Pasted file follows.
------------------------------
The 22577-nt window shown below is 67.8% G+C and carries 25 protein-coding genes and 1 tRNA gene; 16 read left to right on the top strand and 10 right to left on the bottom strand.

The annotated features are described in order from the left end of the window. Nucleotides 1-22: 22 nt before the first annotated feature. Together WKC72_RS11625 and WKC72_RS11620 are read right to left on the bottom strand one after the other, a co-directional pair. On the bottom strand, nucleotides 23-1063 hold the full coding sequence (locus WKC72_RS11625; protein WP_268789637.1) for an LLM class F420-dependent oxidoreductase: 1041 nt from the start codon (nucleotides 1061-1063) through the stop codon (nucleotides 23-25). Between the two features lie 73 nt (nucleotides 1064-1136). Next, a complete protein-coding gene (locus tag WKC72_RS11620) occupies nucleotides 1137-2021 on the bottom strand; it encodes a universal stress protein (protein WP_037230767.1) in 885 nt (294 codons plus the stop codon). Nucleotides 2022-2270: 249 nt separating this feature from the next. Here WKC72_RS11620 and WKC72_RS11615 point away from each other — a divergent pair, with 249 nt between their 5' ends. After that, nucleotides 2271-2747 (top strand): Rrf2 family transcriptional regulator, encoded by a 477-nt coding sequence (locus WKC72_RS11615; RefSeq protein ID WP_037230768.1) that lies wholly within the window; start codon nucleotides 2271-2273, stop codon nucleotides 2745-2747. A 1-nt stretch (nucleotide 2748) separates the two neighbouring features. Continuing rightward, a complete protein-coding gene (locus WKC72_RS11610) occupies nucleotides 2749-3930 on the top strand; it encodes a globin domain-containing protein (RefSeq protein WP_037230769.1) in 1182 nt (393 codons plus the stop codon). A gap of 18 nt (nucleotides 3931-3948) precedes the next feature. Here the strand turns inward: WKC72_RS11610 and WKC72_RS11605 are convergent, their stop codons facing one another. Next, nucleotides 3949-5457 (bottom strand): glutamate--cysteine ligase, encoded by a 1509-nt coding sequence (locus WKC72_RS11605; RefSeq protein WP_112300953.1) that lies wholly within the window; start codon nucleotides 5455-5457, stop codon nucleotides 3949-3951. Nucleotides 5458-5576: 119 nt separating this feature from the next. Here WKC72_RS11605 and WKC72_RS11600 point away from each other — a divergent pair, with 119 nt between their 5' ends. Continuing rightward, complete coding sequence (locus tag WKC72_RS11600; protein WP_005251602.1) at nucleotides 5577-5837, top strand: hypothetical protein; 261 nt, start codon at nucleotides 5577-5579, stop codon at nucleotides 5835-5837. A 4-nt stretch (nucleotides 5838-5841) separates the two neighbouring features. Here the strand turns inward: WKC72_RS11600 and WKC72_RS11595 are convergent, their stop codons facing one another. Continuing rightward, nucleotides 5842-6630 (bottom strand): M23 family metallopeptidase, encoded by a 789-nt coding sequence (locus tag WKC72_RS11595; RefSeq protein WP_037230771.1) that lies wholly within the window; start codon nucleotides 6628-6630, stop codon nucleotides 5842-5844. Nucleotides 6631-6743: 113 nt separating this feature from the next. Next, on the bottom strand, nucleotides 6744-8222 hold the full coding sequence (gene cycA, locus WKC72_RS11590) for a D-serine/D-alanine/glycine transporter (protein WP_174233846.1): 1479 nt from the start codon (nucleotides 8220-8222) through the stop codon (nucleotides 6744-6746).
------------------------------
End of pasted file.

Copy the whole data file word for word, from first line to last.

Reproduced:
The 22577-nt window shown below is 67.8% G+C and carries 25 protein-coding genes and 1 tRNA gene; 16 read left to right on the top strand and 10 right to left on the bottom strand.

The annotated features are described in order from the left end of the window. Nucleotides 1-22: 22 nt before the first annotated feature. Together WKC72_RS11625 and WKC72_RS11620 are read right to left on the bottom strand one after the other, a co-directional pair. On the bottom strand, nucleotides 23-1063 hold the full coding sequence (locus WKC72_RS11625; protein WP_268789637.1) for an LLM class F420-dependent oxidoreductase: 1041 nt from the start codon (nucleotides 1061-1063) through the stop codon (nucleotides 23-25). Between the two features lie 73 nt (nucleotides 1064-1136). Next, a complete protein-coding gene (locus tag WKC72_RS11620) occupies nucleotides 1137-2021 on the bottom strand; it encodes a universal stress protein (protein WP_037230767.1) in 885 nt (294 codons plus the stop codon). Nucleotides 2022-2270: 249 nt separating this feature from the next. Here WKC72_RS11620 and WKC72_RS11615 point away from each other — a divergent pair, with 249 nt between their 5' ends. After that, nucleotides 2271-2747 (top strand): Rrf2 family transcriptional regulator, encoded by a 477-nt coding sequence (locus WKC72_RS11615; RefSeq protein ID WP_037230768.1) that lies wholly within the window; start codon nucleotides 2271-2273, stop codon nucleotides 2745-2747. A 1-nt stretch (nucleotide 2748) separates the two neighbouring features. Continuing rightward, a complete protein-coding gene (locus WKC72_RS11610) occupies nucleotides 2749-3930 on the top strand; it encodes a globin domain-containing protein (RefSeq protein WP_037230769.1) in 1182 nt (393 codons plus the stop codon). A gap of 18 nt (nucleotides 3931-3948) precedes the next feature. Here the strand turns inward: WKC72_RS11610 and WKC72_RS11605 are convergent, their stop codons facing one another. Next, nucleotides 3949-5457 (bottom strand): glutamate--cysteine ligase, encoded by a 1509-nt coding sequence (locus WKC72_RS11605; RefSeq protein WP_112300953.1) that lies wholly within the window; start codon nucleotides 5455-5457, stop codon nucleotides 3949-3951. Nucleotides 5458-5576: 119 nt separating this feature from the next. Here WKC72_RS11605 and WKC72_RS11600 point away from each other — a divergent pair, with 119 nt between their 5' ends. Continuing rightward, complete coding sequence (locus tag WKC72_RS11600; protein WP_005251602.1) at nucleotides 5577-5837, top strand: hypothetical protein; 261 nt, start codon at nucleotides 5577-5579, stop codon at nucleotides 5835-5837. A 4-nt stretch (nucleotides 5838-5841) separates the two neighbouring features. Here the strand turns inward: WKC72_RS11600 and WKC72_RS11595 are convergent, their stop codons facing one another. Continuing rightward, nucleotides 5842-6630 (bottom strand): M23 family metallopeptidase, encoded by a 789-nt coding sequence (locus tag WKC72_RS11595; RefSeq protein WP_037230771.1) that lies wholly within the window; start codon nucleotides 6628-6630, stop codon nucleotides 5842-5844. Nucleotides 6631-6743: 113 nt separating this feature from the next. Next, on the bottom strand, nucleotides 6744-8222 hold the full coding sequence (gene cycA, locus WKC72_RS11590) for a D-serine/D-alanine/glycine transporter (protein WP_174233846.1): 1479 nt from the start codon (nucleotides 8220-8222) through the stop codon (nucleotides 6744-6746).